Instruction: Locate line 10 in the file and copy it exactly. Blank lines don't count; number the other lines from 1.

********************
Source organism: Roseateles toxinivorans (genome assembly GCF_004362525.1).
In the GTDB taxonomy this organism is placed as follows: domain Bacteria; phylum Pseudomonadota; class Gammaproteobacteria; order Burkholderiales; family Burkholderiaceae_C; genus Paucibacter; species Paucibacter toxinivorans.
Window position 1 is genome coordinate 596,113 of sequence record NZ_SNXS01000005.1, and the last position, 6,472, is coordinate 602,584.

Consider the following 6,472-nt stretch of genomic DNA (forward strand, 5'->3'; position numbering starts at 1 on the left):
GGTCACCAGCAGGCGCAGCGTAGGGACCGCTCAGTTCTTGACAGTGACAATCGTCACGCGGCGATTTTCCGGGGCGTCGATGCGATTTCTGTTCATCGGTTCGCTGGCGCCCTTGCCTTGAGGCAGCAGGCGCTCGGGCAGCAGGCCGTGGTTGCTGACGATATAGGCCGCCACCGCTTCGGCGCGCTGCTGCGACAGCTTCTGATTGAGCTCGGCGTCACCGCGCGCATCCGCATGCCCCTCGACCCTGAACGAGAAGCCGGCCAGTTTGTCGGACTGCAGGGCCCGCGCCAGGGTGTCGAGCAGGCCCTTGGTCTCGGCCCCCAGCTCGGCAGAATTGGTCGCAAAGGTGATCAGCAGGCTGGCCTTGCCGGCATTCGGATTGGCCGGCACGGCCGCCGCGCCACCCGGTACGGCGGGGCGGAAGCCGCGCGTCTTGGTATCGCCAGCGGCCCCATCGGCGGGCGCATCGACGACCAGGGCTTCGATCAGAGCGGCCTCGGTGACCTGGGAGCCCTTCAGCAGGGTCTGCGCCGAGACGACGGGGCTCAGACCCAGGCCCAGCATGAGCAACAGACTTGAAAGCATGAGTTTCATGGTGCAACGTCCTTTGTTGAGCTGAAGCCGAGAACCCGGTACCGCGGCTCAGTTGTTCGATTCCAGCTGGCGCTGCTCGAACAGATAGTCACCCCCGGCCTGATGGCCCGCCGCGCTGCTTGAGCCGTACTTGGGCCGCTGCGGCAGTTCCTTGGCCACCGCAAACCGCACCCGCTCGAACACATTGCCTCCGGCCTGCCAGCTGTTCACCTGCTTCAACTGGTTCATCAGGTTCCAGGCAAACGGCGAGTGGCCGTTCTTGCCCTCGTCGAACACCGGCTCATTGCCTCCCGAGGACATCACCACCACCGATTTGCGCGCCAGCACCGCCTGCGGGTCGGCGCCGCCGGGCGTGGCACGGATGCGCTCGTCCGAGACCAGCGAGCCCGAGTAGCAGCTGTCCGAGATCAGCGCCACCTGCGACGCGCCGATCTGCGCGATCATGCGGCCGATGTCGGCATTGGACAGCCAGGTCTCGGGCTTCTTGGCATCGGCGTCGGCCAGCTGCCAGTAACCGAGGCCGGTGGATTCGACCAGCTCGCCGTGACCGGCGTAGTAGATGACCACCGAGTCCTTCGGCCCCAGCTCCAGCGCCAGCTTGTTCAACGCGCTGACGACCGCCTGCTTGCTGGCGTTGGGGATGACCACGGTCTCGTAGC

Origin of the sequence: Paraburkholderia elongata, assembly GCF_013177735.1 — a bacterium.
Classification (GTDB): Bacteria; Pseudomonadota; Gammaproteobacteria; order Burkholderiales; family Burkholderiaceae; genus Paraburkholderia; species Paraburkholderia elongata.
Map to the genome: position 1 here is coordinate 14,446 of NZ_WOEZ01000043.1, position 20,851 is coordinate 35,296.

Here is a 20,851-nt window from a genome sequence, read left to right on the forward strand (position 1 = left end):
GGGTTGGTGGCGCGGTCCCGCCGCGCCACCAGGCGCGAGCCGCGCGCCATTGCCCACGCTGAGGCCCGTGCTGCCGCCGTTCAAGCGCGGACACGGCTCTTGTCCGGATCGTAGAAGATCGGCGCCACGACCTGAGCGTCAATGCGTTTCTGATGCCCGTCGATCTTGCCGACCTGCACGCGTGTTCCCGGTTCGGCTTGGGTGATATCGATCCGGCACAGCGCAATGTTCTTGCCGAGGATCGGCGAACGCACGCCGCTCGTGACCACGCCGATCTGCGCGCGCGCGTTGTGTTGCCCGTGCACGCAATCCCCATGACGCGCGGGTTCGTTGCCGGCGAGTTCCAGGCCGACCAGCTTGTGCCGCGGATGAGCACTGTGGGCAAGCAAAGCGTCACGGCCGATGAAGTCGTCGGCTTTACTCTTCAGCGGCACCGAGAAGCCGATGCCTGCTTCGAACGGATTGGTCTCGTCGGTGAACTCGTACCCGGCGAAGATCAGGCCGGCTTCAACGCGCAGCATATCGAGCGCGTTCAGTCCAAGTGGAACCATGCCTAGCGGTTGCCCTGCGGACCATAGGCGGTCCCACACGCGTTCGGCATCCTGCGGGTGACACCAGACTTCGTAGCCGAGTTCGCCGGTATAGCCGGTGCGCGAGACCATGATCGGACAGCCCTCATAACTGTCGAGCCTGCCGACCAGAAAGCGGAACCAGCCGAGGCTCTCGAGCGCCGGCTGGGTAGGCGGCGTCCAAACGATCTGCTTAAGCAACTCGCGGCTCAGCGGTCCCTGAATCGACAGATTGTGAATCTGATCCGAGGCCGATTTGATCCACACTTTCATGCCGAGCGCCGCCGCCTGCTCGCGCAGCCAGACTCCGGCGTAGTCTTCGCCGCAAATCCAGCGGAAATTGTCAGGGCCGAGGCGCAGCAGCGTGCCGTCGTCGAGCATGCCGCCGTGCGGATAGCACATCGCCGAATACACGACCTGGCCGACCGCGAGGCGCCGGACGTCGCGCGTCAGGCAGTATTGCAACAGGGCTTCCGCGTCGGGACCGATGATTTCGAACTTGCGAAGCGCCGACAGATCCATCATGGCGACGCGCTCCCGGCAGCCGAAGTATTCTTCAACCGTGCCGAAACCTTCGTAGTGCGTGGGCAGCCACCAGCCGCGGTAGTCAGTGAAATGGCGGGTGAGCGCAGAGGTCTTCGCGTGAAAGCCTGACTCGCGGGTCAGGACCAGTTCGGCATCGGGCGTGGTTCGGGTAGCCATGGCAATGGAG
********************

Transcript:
GGGTTGGTGGCGCGGTCCCGCCGCGCCACCAGGCGCGAGCCGCGCGCCATTGCCCACGCTGAGGCCCGTGCTGCCGCCGTTCAAGCGCGGACACGGCTCTTGTCCGGATCGTAGAAGATCGGCGCCACGACCTGAGCGTCAATGCGTTTCTGATGCCCGTCGATCTTGCCGACCTGCACGCGTGTTCCCGGTTCGGCTTGGGTGATATCGATCCGGCACAGCGCAATGTTCTTGCCGAGGATCGGCGAACGCACGCCGCTCGTGACCACGCCGATCTGCGCGCGCGCGTTGTGTTGCCCGTGCACGCAATCCCCATGACGCGCGGGTTCGTTGCCGGCGAGTTCCAGGCCGACCAGCTTGTGCCGCGGATGAGCACTGTGGGCAAGCAAAGCGTCACGGCCGATGAAGTCGTCGGCTTTACTCTTCAGCGGCACCGAGAAGCCGATGCCTGCTTCGAACGGATTGGTCTCGTCGGTGAACTCGTACCCGGCGAAGATCAGGCCGGCTTCAACGCGCAGCATATCGAGCGCGTTCAGTCCAAGTGGAACCATGCCTAGCGGTTGCCCTGCGGACCATAGGCGGTCCCACACGCGTTCGGCATCCTGCGGGTGACACCAGACTTCGTAGCCGAGTTCGCCGGTATAGCCGGTGCGCGAGACCATGATCGGACAGCCCTCATAACTGTCGAGCCTGCCGACCAGAAAGCGGAACCAGCCGAGGCTCTCGAGCGCCGGCTGGGTAGGCGGCGTCCAAACGATCTGCTTAAGCAACTCGCGGCTCAGCGGTCCCTGAATCGACAGATTGTGAATCTGATCCGAGGCCGATTTGATCCACACTTTCATGCCGAGCGCCGCCGCCTGCTCGCGCAGCCAGACTCCGGCGTAGTCTTCGCCGCAAATCCAGCGGAAATTGTCAGGGCCGAGGCGCAGCAGCGTGCCGTCGTCGAGCATGCCGCCGTGCGGATAGCACATCGCCGAATACACGACCTGGCCGACCGCGAGGCGCCGGACGTCGCGCGTCAGGCAGTATTGCAACAGGGCTTCCGCGTCGGGACCGATGATTTCGAACTTGCGAAGCGCCGACAGATCCATCATGGCGACGCGCTCCCGGCAGCCGAAGTATTCTTCAACCGTGCCGAAACCTTCGTAGTGCGTGGGCAGCCACCAGCCGCGGTAGTCAGTGAAATGGCGGGTGAGCGCAGAGGTCTTCGCGTGAAAGCCTGACTCGCGGGTCAGGACCAGTTCGGCATCGGGCGTGGTTCGGGTAGCCATGGCAATGGAG